I'll be able to post off the used film to a developing firm and get back the negatives and photos in about three days. No problem, I won't have forgotten where I took them by then. However, I can envisage wanting to computerise some of the shots but can't quite see the best way to do it.

    Do I scan the negatives or scan the photos? This is all in advance of myself of course as I don't have a scanner but I'm trying to get a perspective on the whole film scene. I can see that it could be very interesting. Reading the reviews of the cameras has enlightened me a little. Close the aperture down and you get a greater depth of field. As it gets dimmer, outdoors, you have to open up the aperture for more light and or give the shot longer exposure time. Or both. Hope I've got that right.....

    I appreciate the willingness of everybody to help by the way. I have an American tree in my garden, a Bishop pine which I grew from seed, and I'll post a snap of it with the Pentax as a sort of reward. Well, I like trees, anyway.

  7. #27

    Join Date
    Jul 2009
    Shooter
    Medium Format
    Posts
    575
    If you are looking at Pentax, here's a site you need:
    http://kmp.bdimitrov.de/index.html

    And a forum specific to Pentax film cameras-
    http://www.pentaxforums.com/forums/p...lr-discussion/

    The ME Super has a great viewfinder, takes SR44 and such batteries, and is very small and light while not being made of plastic. Having never seen a P30T, I cannot comment on it. The Pentax 50mm f1.7 lens is a near-classic, cheaper than the f1.4, and worth looking for over the 2.0.

    You might look over your digital files to see what '35mm equiv.' focal length you've ended using most often. Be prepared to buy a wider lens. I am doing tree shots for a local group and carry the equiv. of a 28mm, 40mm, and 75mm (working in APS-C, so that's a 21mm, 28mm, and 50mm actual) to cover most everything.

    Most places these days will do some sort of scanning of film if you want. Then you get a CD with files. A nice way to start, but your corner drugstore-level scans can be pretty bad.
    Last edited by Dan Daniel; 11-22-2010 at 02:01 AM. Click to view previous post history.

  8. #28
    dehk's Avatar
    Join Date
    Aug 2010
    Location
    W Michigan
    Shooter
    Multi Format
    Posts
    889
    Just do a K1000.
    - Derek
    [ Insert meaningless camera listing here ]

  9. #29

    Join Date
    Apr 2004
    Location
    Montgomery, Il/USA
    Shooter
    Multi Format
    Posts
    5,455
    bettonbaby,
    A subtle hint for you. Prepare to duck when you mention the "D" word, few have survived.=)
    APUG also has a sister site, "hybridphoto" there's a link at the very top of the page.
    Heavily sedated for your protection.

  10. #30
    lxdude's Avatar
    Join Date
    Apr 2009
    Location
    Redlands, So. Calif.
    Shooter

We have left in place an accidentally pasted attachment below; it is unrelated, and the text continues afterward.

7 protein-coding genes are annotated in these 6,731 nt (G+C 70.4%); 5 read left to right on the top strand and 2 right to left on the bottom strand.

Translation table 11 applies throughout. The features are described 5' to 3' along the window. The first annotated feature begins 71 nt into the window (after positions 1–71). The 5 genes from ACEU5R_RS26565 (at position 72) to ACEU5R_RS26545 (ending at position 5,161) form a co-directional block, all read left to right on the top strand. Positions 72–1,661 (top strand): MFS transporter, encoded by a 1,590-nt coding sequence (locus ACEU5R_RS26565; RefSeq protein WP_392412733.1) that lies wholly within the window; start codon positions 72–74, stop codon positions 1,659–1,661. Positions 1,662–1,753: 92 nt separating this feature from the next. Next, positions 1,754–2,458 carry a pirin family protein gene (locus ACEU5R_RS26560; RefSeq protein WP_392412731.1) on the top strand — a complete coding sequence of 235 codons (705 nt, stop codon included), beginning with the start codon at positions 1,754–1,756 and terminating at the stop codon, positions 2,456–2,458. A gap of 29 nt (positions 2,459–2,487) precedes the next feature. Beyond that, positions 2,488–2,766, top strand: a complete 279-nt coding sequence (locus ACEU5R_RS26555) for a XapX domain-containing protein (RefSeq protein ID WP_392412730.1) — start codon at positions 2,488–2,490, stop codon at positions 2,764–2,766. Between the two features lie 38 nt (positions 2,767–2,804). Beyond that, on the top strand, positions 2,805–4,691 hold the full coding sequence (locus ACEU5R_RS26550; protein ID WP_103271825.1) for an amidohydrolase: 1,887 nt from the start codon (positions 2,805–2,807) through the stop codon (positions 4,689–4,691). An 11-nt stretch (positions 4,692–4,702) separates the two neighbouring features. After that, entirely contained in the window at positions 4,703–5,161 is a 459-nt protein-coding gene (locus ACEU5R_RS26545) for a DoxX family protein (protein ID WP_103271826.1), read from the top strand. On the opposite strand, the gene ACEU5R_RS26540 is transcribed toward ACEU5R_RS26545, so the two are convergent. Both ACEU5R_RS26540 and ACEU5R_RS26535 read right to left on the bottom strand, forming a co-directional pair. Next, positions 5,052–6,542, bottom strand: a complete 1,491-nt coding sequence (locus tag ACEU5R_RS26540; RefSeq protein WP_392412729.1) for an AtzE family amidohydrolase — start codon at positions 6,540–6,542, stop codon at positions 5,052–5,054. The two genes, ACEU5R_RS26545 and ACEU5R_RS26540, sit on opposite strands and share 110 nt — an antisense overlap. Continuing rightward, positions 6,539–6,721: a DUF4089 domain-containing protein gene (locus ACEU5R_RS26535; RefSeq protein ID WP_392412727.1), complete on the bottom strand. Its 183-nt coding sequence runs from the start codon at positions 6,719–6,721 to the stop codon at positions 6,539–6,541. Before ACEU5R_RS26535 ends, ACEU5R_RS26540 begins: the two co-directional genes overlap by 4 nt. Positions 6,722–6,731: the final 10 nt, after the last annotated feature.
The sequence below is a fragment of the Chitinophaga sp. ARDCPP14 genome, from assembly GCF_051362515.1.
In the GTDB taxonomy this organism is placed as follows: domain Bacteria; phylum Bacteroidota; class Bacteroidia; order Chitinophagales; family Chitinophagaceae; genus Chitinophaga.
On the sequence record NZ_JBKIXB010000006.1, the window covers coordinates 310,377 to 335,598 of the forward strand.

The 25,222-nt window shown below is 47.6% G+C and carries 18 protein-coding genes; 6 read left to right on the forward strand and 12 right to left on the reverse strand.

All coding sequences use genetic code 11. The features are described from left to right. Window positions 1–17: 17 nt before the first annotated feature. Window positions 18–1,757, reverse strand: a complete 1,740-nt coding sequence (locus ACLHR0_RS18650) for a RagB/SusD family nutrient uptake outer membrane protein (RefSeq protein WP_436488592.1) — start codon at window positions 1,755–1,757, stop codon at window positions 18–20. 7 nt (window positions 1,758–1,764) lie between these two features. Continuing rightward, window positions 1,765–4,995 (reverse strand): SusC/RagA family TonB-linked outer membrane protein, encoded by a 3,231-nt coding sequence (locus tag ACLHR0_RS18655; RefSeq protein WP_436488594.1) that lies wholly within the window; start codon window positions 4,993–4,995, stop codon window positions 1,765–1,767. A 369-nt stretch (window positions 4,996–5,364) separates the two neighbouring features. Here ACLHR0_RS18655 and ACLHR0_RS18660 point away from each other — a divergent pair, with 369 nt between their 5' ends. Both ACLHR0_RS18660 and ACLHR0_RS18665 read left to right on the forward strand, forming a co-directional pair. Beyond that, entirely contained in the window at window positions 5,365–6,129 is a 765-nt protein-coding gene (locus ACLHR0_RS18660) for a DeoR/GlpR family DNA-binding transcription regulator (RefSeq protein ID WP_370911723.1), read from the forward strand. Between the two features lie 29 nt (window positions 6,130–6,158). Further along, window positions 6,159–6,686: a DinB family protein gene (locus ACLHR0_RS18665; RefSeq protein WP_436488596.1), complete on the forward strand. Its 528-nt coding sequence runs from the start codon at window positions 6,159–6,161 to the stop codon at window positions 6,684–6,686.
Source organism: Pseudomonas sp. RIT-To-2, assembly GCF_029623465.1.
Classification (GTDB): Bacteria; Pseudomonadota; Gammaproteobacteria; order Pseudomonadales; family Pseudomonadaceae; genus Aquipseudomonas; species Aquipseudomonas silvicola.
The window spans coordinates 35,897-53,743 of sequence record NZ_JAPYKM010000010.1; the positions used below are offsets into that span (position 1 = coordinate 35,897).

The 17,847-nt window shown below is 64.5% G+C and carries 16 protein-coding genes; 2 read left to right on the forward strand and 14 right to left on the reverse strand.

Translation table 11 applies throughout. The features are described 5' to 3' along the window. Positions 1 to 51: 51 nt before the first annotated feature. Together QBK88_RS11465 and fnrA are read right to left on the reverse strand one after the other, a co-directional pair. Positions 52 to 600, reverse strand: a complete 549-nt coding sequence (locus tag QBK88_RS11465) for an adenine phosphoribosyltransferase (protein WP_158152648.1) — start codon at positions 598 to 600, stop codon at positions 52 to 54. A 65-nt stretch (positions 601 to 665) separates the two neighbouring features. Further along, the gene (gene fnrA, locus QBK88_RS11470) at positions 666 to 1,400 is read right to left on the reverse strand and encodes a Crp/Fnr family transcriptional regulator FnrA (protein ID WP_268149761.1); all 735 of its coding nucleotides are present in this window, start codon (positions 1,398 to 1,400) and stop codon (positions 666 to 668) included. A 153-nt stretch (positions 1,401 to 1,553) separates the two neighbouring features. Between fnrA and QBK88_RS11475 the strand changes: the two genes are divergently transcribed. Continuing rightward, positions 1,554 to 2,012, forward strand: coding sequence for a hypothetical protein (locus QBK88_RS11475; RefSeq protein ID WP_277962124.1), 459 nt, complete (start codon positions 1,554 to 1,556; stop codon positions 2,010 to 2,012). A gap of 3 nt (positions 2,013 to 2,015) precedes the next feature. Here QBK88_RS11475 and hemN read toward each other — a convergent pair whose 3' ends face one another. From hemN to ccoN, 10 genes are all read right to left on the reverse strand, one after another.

Multi Format
    Posts
    6,815
    bettonbaby-

    I think you've made a good choice. I have a P3n, which is the same as the P30n. The P30t is the same camera with an angled split-image focus aid in the viewfinder instead of a horizontal one. It has a nice viewfinder (snappy but not as large or bright as the ME Super's), and is easy to operate. It's plasticky compared to a machine like the ME Super, but it has depth of field preview, an exposure hold button in automatic, and a conventional shutter speed dial, all of which the ME Super lack. The ME Super has a metal top, bottom, back, metal rewind shaft and knob, an exposure compensation dial, and push-button shutter speed changing. And a great viewfinder.
    I have an LX, MX, ME Super and P3n, and find each has its charms. The P3n gets used a lot and I rarely use automatic. When taking pictures of kids and and pets on auto I find the ability to quickly switch exposure modes just by changing aperture or shutter dial position is very useful, as is the ability to lock an exposure setting with the lock button.
    I think starting with a 50mm is a good idea. It's versatile and allows you to concentrate on your subject without thinking about which focal length to use, and is faster (has a larger aperture) than moderate wide to tele zooms. It focuses close, is very cheap and has fine image quality. After a while you will know what other focal lengths you will want. The P30t's DoF preview will help you avoid distracting backgrounds and see that you have good DoF when you want it.
    I do use a digital device in my photographic pursuits when necessary.
    When someone rags on me for using film, I use a middle digit, upraised.

Page 3 of 4 FirstFirst 1234 LastLast


 

APUG PARTNERS EQUALLY FUNDING OUR COMMUNITY:



Contact Us  |  Support Us!  |  Advertise  |  Site Terms  |  Archive  —   Search  |  Mobile Device Access  |  RSS  |  Facebook  |  Linkedin